South African mobile operators – except for Cell C – have slipped in their service levels towards subscribers, according to the latest South African Customer Satisfaction Index (SAcsi) report.
Despite the drop, Vodacom has emerged as the industry leader for customer satisfaction, with a score of 76.7.
MTN was rated on par with the industry average at 75.6, while Cell C and other operators, including Telkom Mobile, scored below par at 72.9 and 69.4, respectively.
There were no changes in the overall level of expectations for the large network providers compared to last year’s results – Vodacom subscribers still have the highest expectations, with Cell C scoring below the industry average.
|Operator||Sample||SAcsi score||Change from 2014|
|Industry Average||2 195||75.4||-1.3|
“This is one of the only industries we have measured in which all service providers surveyed are meeting the expectations of their customers on issues of overall quality, meeting individual needs and things not going wrong with the provider,” said Professor Adré Schreuder, founder of SAcsi and CEO of Consulta.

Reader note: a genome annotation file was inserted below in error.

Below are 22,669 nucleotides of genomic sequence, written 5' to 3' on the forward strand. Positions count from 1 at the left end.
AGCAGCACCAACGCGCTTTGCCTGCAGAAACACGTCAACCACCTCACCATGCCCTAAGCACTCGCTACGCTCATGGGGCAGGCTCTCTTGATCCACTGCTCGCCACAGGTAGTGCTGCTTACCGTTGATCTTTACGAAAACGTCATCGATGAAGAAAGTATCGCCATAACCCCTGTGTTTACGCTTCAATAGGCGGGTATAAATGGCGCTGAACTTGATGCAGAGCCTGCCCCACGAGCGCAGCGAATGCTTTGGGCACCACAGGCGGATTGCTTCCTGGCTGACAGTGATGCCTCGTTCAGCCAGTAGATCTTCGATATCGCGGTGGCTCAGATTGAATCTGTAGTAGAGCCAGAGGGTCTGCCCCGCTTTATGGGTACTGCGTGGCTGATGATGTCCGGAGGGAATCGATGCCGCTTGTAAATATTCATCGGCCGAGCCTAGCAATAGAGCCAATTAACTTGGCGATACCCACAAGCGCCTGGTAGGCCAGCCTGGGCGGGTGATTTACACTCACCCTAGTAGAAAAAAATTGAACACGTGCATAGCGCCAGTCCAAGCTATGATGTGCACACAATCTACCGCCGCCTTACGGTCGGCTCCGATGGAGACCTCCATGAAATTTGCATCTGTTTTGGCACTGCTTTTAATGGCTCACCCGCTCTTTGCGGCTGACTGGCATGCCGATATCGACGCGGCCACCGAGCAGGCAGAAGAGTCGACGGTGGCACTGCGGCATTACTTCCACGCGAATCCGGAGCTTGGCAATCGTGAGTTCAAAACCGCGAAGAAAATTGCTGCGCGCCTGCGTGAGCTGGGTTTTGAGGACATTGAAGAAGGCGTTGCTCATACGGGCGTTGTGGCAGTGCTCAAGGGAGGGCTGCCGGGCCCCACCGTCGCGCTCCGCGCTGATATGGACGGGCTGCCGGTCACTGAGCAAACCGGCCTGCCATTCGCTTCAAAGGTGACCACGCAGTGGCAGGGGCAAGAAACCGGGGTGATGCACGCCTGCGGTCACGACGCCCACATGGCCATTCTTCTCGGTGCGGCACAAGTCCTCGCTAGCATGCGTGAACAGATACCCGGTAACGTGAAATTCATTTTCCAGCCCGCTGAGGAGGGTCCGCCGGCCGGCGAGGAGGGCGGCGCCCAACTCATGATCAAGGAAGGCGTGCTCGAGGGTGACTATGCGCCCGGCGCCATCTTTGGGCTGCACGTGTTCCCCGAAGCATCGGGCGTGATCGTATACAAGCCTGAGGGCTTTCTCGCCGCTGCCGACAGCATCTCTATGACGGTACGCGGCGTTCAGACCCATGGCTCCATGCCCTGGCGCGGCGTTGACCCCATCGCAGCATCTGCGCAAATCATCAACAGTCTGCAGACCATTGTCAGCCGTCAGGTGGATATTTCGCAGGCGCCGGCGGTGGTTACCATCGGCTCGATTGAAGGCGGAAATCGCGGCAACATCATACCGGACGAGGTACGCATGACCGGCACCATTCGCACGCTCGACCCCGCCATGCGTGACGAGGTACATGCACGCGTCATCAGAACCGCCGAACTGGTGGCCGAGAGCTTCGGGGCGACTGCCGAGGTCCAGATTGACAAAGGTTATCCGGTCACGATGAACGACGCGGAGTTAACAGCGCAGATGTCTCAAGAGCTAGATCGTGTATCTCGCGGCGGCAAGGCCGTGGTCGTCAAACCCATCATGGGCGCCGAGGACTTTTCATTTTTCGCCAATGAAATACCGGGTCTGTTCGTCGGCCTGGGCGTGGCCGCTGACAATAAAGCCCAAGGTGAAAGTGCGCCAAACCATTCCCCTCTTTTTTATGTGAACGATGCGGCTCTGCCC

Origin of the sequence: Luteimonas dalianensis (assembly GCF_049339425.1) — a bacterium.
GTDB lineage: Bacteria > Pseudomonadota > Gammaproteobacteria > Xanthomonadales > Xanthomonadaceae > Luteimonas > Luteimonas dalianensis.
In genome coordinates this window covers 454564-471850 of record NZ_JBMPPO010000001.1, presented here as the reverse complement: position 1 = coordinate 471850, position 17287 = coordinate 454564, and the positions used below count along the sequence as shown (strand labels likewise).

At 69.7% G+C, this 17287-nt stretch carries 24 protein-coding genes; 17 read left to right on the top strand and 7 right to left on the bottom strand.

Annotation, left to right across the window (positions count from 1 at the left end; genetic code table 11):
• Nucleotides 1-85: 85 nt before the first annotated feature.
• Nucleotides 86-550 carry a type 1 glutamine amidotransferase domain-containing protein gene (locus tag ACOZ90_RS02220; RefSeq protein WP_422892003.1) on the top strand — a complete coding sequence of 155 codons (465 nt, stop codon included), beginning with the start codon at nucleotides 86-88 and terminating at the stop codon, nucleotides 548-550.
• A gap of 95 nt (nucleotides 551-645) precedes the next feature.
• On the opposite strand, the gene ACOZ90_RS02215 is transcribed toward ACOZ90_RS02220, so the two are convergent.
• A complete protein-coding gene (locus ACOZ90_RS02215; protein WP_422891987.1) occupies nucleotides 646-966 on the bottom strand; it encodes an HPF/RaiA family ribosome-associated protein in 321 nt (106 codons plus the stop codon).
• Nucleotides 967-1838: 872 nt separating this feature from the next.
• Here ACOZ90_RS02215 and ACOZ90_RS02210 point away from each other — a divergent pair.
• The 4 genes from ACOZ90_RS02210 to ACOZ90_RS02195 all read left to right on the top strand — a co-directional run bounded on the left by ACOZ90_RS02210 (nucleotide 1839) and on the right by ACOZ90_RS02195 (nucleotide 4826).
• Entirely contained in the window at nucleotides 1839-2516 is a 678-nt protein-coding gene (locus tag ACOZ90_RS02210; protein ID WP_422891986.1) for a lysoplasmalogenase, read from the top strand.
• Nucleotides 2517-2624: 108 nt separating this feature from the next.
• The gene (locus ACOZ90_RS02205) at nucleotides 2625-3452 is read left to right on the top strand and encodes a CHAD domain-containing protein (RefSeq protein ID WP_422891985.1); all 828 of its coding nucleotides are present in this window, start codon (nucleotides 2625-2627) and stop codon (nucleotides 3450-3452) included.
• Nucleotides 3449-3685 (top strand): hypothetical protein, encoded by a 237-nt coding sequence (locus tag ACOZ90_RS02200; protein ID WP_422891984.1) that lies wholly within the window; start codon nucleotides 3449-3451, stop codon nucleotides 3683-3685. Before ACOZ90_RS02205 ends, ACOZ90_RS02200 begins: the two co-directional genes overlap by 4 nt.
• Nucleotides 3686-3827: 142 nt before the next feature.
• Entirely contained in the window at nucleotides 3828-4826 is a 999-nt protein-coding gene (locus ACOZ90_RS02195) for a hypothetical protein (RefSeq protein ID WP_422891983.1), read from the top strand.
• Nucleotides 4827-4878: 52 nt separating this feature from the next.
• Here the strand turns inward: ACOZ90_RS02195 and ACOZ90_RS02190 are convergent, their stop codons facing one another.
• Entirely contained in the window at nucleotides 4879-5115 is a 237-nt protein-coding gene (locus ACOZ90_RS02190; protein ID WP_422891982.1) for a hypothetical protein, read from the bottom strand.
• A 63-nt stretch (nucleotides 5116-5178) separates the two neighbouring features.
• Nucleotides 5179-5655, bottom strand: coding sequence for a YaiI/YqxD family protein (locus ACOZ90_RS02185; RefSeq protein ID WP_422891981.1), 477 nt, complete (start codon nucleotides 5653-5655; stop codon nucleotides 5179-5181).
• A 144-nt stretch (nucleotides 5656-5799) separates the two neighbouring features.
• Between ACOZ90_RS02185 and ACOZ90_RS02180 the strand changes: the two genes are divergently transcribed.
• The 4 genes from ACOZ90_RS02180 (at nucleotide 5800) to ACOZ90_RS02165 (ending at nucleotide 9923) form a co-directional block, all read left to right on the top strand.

“Cell C showed a significant improvement in the perceived quality of its offering, although the brand still lags behind in the overall industry score. MTN and Vodacom showed no change from the previous results,” Schreuder said.
Cell C managed to decrease the number of problems experienced by subscribers by 8% since the previous SAcsi measure, while its complaint handling efficiency has also improved and is now the best in the industry, SAcsi said.
Schreuder said that around 20% of complaints in the industry centre on billing issues.
Perceived value, which describes the perception of price given the quality and the perceived quality given the price, is four points lower at 74.8 out of 100, SAcsi said.
“Cell C is regarded as the industry leader when it comes to perceived value, with Vodacom regarded as the most expensive, although customers indicate that Vodacom offers the best quality product,” Schreuder said.
“This clearly signals a preference for quality at a fair price, rather than a having to accept poor quality at a low price,” he said.